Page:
What do you think people will learn from the HNDP experience?

I think they are going to learn a ton of stuff. At its core, we are a music development program. We are building that out though to broader digital arts. But at the end of the day, we are really teaching entrepreneurship, whether they want to be a musician, a digital artist, a game developer, a promoter, a street team builder.

Do you think that you will reach the $15,000 goal that you have set with Kickstarter?

I think that it is going to be a challenge, but I think that we will get there. We are already nearly 20% of the way there. With additional support and the more people that learn about it and are introduced to the organization, and because of our compelling offering and compelling story, I think that people will hopefully feel the same way and open up their wallets and donate.

We have very low limits. You can donate as little as $2, and we also have some much higher stretch goals. So we are hoping to get in some bigger donors as well. We think that we are actually offering a pretty compelling variety of items and merchandise that will appeal to a variety of potential donors.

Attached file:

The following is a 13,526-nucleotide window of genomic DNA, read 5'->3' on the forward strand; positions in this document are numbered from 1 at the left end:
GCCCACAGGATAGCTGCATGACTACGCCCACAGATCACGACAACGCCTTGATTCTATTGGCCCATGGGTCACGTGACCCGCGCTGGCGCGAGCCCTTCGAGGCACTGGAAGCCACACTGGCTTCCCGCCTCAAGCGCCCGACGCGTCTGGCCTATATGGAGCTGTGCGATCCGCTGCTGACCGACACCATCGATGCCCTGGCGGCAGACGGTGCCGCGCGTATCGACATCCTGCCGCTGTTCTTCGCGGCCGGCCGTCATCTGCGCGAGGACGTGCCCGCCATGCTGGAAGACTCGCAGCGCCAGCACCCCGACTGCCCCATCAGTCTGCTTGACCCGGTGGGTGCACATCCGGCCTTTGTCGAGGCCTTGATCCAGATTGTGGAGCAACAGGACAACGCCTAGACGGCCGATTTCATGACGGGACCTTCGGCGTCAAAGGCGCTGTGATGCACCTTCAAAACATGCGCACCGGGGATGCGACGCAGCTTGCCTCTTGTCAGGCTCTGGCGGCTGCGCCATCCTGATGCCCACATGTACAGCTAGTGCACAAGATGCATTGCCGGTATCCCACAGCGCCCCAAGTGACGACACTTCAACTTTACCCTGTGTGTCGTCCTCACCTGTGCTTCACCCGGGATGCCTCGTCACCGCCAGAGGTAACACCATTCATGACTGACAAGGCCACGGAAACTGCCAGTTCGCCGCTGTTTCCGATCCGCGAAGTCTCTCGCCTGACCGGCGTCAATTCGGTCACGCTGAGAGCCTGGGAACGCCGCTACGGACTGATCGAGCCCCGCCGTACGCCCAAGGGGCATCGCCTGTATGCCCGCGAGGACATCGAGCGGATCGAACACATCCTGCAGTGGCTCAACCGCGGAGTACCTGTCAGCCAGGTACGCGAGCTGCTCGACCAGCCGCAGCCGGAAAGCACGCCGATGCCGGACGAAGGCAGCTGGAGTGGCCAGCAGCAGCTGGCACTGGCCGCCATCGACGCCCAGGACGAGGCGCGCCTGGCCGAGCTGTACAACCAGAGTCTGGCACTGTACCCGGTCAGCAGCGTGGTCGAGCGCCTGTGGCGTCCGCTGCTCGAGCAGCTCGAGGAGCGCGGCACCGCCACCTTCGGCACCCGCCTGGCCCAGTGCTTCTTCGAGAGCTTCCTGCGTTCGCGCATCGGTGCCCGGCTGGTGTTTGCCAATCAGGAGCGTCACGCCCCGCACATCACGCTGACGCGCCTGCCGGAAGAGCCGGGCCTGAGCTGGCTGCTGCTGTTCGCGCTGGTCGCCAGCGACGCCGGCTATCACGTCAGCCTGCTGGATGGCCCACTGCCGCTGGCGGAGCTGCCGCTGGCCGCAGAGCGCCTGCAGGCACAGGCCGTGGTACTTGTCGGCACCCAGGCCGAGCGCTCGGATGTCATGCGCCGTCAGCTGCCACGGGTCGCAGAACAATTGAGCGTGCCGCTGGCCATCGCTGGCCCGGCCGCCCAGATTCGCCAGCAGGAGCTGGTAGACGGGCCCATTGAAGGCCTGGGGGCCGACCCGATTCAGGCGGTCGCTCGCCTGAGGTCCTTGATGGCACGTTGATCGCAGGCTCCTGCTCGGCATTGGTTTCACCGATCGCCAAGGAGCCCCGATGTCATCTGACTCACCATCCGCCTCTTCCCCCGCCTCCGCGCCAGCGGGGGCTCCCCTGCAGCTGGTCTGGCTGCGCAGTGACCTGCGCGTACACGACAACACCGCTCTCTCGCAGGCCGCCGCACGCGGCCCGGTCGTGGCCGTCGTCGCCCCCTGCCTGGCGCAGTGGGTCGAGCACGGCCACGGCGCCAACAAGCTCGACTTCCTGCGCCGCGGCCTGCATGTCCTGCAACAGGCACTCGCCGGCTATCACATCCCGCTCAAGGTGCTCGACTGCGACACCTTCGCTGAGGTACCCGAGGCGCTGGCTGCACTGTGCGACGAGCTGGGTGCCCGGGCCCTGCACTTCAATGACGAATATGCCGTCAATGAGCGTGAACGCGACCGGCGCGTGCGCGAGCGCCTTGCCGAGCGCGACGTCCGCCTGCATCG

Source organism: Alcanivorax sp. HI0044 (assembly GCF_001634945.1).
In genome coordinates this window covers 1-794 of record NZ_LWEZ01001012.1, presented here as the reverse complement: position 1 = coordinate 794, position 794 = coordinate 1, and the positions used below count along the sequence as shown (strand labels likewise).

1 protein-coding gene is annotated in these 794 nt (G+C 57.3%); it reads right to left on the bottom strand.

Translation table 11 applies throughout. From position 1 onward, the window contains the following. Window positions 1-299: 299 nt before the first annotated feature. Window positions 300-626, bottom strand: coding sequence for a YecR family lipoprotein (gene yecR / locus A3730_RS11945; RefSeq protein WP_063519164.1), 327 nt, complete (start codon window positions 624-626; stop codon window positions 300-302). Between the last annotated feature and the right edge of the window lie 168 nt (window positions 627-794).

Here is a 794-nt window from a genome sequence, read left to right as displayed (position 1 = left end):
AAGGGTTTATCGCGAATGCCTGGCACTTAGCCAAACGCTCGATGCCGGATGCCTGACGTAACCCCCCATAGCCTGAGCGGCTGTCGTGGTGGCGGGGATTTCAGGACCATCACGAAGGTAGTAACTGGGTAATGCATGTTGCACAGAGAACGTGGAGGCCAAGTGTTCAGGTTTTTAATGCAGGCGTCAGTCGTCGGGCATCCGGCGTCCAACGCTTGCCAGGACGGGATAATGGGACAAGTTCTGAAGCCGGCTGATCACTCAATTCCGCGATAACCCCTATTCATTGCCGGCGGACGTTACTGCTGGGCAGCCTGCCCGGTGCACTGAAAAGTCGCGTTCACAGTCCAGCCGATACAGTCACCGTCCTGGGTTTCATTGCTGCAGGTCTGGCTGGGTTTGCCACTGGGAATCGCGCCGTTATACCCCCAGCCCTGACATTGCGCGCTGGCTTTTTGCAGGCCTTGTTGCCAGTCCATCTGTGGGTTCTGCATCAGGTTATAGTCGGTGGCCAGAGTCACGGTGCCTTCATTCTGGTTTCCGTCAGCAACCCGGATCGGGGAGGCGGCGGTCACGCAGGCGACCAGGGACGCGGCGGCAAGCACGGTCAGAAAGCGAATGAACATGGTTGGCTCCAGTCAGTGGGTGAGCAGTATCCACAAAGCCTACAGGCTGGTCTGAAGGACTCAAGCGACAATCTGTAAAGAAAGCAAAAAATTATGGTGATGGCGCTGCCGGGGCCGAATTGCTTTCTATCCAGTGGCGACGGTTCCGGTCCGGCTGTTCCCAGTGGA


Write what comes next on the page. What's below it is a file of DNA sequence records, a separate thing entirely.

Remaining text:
What are the next steps to reaching the Kickstarter goal?

We are going to continue to market it. We are going to continue to reach out to our network of people that we have in social media. A lot of us on the Board also have a lot of big professional networks, so we are individually reaching out to our friends and colleagues in the industries that we all come from.  We will continue to do that.

We will potentially talk to some friendly corporations out there that have either equipment and/or tools that we can potentially use in our programming to come in at some of the larger levels. We also have a series of fine art that we are going to be releasing, and we know that there is a huge collector base of some of the art that we have decided to select. We have been fortunate enough to have those artists donate their time and their art to us as a part of this campaign. As we continue to release new items and continue to market it and keep people updated on the type of content that we have, we think that that’s going to be a really big way for us to continue to reach out goal.


As this Kickstarter campaign continues over the next month or so, it is important to spread the story to as many people as possible. If you are interested in donating to the cause, or would like to know more about the project, be sure to visit their Kickstarter page here.

HNDP’s Kickstarter Video:

Article written by @industrychanger


More Links:

HNDP’s Kickstarter Page:

HNDP’s Website:

Another article about HNDP:

An Interview with Co-Founder of HNDP, William Correa:


In addition, here is a link to the full interview with Stephen Saiz:


About Matt Terndrup

I'm a virtual reality, wearables, and technology art journalist who focuses on emerging trends in the maker, hacker, and inventor cultures. I like to travel around from place to place researching what is being made.